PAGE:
Research Article| Volume 34, ISSUE 3, P486.e13-486.e22, May 2020

Voice Quality in Laryngeal Cancer Patients: A Randomized Controlled Study of the Effect of Voice Rehabilitation

  • Moa Millgård
    Address correspondence and reprint requests to Moa Millgård, Sahlgrenska University Hospital, Department of Otorhinolaryngology, Gothenburg, Sweden.
    Sahlgrenska University Hospital, Department of Otorhinolaryngology, Gothenburg, Sweden
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  • Lisa Tuomi
    Sahlgrenska University Hospital, Department of Otorhinolaryngology, Gothenburg, Sweden

    Department of Otorhinolaryngology, Head and Neck Surgery, Institute of Clinical Sciences, Sahlgrenska Academy at the University of Gothenburg, Gothenburg, Sweden
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Published:October 26, 2018DOI:



      The study aimed to investigate the short-term and long-term effects of voice rehabilitation in patients treated with radiotherapy for laryngeal cancer as measured by both the acoustic measure smoothed cepstral peak prominence (CPPS) and perceptual measures. A secondary aim was to investigate the relationship between acoustic and perceptual measures.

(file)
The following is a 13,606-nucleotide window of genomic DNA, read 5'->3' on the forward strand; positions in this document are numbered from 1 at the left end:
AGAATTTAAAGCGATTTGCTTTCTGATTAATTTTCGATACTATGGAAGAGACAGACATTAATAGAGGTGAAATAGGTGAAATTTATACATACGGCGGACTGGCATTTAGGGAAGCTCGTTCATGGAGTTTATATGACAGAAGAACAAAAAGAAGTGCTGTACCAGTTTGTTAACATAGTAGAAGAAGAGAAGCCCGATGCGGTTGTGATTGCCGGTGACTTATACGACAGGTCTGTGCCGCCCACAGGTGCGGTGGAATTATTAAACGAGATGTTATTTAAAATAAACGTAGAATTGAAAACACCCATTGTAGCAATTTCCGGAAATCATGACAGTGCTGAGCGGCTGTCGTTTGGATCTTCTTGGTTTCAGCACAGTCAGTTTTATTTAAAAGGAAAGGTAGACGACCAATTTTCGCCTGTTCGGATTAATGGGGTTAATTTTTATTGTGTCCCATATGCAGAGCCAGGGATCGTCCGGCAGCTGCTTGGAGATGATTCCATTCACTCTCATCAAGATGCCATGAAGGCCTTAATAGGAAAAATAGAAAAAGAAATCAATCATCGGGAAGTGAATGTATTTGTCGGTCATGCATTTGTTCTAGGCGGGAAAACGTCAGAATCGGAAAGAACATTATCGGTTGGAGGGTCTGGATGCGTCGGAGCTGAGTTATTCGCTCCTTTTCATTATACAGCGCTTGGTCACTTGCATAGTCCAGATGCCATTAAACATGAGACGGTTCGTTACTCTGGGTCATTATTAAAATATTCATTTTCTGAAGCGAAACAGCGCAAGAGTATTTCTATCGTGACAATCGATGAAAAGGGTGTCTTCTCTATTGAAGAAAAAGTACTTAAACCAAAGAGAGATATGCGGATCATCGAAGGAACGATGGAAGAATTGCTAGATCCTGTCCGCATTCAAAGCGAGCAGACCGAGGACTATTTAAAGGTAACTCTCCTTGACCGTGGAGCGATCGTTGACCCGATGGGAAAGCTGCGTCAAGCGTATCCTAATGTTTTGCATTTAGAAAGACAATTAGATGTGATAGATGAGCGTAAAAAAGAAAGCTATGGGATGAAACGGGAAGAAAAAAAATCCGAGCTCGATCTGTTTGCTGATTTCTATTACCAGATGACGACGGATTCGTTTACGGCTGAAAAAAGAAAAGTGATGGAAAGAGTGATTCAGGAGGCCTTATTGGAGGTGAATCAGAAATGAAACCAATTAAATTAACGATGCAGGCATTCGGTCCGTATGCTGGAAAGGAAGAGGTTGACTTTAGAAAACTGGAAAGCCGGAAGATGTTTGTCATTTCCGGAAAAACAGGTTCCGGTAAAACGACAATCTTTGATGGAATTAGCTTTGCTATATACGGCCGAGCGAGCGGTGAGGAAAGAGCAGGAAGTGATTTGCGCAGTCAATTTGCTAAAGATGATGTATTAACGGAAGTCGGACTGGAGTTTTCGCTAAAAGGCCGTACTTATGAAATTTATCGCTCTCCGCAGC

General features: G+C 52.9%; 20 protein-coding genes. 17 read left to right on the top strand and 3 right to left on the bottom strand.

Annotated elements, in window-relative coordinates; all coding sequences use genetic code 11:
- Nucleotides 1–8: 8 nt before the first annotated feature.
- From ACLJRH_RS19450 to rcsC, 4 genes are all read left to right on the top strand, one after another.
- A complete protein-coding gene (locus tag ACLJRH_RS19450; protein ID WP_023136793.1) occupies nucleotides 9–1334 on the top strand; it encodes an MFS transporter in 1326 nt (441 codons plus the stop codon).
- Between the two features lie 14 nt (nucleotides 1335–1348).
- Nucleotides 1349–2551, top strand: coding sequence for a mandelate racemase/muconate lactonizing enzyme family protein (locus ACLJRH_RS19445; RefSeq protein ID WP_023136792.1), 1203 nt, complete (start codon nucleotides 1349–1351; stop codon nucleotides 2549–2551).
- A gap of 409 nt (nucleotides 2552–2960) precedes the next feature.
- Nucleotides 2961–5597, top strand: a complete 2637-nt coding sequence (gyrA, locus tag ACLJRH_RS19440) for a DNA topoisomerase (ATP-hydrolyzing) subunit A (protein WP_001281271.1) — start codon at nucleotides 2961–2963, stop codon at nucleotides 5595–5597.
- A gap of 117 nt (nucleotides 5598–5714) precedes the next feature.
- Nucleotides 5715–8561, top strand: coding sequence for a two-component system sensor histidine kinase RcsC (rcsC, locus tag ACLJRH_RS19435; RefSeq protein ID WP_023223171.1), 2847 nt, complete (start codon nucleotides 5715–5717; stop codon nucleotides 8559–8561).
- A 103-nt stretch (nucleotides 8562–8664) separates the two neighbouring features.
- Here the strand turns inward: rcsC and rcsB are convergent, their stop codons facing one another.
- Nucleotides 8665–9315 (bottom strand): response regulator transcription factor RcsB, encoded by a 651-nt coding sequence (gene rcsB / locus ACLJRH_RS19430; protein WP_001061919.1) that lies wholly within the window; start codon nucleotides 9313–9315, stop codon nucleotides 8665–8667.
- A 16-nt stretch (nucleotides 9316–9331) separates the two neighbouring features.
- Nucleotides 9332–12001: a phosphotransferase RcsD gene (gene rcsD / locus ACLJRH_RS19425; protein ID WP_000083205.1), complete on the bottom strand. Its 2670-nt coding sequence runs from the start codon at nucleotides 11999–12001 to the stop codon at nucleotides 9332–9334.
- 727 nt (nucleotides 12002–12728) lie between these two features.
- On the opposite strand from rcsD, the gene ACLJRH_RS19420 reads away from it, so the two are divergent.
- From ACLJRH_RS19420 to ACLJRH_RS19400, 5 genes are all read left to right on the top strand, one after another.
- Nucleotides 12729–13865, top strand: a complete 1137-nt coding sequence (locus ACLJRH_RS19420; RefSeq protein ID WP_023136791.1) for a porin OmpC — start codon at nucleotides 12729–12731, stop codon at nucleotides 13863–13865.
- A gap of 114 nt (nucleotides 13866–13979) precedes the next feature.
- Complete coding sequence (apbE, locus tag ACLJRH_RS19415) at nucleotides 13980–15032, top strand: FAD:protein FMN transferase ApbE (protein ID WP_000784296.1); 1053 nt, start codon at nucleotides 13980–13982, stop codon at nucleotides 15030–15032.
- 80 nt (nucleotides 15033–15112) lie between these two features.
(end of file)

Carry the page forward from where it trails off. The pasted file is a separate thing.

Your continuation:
In total, 37 patients received voice rehabilitation post-radiotherapy and 37 patients constituted the irradiated control group. Outcome measures were mean CPPS for connected speech and ratings with the auditory-perceptual Grade, Roughness, Breathiness, Asthenia and Strain (GRBAS) scale. Outcome measures were analyzed 1 (baseline), 6, 12, and 24 months post-radiotherapy, where voice rehabilitation was conducted between the first two time-points. Additional recordings were acquired from vocally healthy participants for comparison.


      CPPS values of the voice rehabilitation group and vocally healthy group were not significantly different at 24 months post-radiotherapy. Ten out of 19 patients who received voice rehabilitation yielded a CPPS value above the threshold for normal voice 24 months post-radiotherapy, compared to 11 out of 26 in the irradiated control group. No statistically significant correlations were found between CPPS and perceptual parameters of GRBAS.


      Voice rehabilitation for irradiated laryngeal cancer patients may have positive effects on voice quality up to 24 months post-radiotherapy. The relationship between CPPS and GRBAS as well as the applicability of CPPS for evaluation over several points of measurement needs to be studied further.

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